There are various ways you can organize your day and decide which things need to be taken care of first. One good place to start is the Eisenhower Matrix (also called the Priority Matrix). The quadrants used in that will guide you towards categorizing your tasks into things that need to be done (important and urgent), scheduled (important but not urgent), delegated (not important but urgent) and got rid of (not important and not urgent).  

There are a lot of applications that can be helpful in putting a list of priorities together and keeping track of your progress – Asana, Todoist, Google Task, Pocket, Evernote, Trello – to name just a few. If you like Miscrosoft software you might want to consider OneNote or simply the To-Do functionality in MS Outlook. If, however, you prefer to do it in an old school way, a notepad and a pen works perfectly well. And what a great feeling it is to physically cross out something you’ve completed! Simply pick the one tool that works best for you.  

3. Build buffer time into your schedule

In his 2013 article called “The Importance of Scheduling Nothing” Jeff Weiner, the Executive Chairman of LinkedIn, points out how important it is to build buffer time into one’s schedule. Blocking some time in between calls, trainings, presentations and other responsibilities will give you some breathing space and also allow you to do quick checks if needed. Weiner writes: “Whatever you do, just make sure you make that time for yourself – every day and in a systematic way – and don’t leave unscheduled moments to chance. And adds: The buffer is the best investment you can make in yourself and the single most important productivity tool I use”. A good practice is to update your calendar at least one week in advance and make sure to keep some time slots clear of meetings.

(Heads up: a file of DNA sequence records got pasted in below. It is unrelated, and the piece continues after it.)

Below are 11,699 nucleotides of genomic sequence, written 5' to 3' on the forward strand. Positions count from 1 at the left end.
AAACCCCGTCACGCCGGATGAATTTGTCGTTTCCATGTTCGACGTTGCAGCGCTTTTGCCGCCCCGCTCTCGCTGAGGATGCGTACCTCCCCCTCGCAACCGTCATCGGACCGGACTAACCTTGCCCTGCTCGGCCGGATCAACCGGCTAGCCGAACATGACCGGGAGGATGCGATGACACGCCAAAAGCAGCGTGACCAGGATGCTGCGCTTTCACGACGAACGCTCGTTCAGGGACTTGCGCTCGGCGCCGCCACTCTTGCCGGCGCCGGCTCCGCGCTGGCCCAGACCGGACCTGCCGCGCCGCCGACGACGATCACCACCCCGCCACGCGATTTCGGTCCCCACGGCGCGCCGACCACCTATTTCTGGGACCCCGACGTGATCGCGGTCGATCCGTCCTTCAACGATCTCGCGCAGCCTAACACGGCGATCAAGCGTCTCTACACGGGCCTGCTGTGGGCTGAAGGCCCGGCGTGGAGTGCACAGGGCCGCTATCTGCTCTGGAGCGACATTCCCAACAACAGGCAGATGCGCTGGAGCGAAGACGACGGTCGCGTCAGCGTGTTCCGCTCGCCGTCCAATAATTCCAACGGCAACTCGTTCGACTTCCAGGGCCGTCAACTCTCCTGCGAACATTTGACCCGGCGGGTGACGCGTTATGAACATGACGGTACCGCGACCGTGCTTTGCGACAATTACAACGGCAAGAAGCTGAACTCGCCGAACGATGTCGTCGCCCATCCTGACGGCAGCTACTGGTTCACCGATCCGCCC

4. Build in time to unplug and recharge

Whether it is a walk with your dog or a virtual coffee with a colleague in order to catch up and chit chat, allow yourself to take a break during the day. Do not push your limits and take shorter but more frequent breaks – it will help you stay focused and productive. If possible, take a short walk or do some stretching or breathing exercises (if you own a smartwatch, it will remind you to move every once in a while). A short meditation or a quick work out might also do the trick. For some people even a power nap can do miracles – among its benefits are increased vigilance, increased concentration and mood improvement. Remember to take care of your own well-being, rather than adopt a wait-and-see posture.

5. Try out asynchronous communication

Beep. An incoming e-mail. Beep. A chat message. Beep. A text message. Beep, beep, beep. Aren’t you easily distracted by all these notifications? How many times a day do you leave an assignment you’re working on to see who’s writing to you and what the message is all about? Do you find yourself doing the same to others? Is it really the best way to get a comprehensive answer you look for? Well, how about asynchronous communication then? 

Asynchronous communication is communication that doesn’t happen in real-time, in other words there is a time lag between providing information and receiving a response. Check if you can use already available resources (i.e. good documentation, written procedures/articles, e-mail chain, etc.) to answer your questions, rather than pinging someone or calling them out of the blue, especially if their status is set on “do not disturb”. Respect interruption-free work slots and think whether a call can be replaced by a message. Finally, use different tools to enable smoother cooperation like OneDrive, Google Drive, Dropbox, Asana, Slack, MS Teams, Loom,, etc. They will be helpful regardless of your location or time zone and will often provide you with records of a conversation. 

Remote and hybrid work are the new normal, however, adjusting to this new flexible system might not be child’s play. Employees’ and employers’ visions don’t always align and this might affect our well-being. The workplace culture should become more inclusive and adapted to today’s reality. That’s why it is so important to look for an equipoise in our everyday life, to be assertive and to prioritize our health (especially our mental health) over anything else because a healthy body and healthy mind makes a healthy spirit. So don’t sit and wait, but just try to keep your calendar as healthy as possible. You can do it!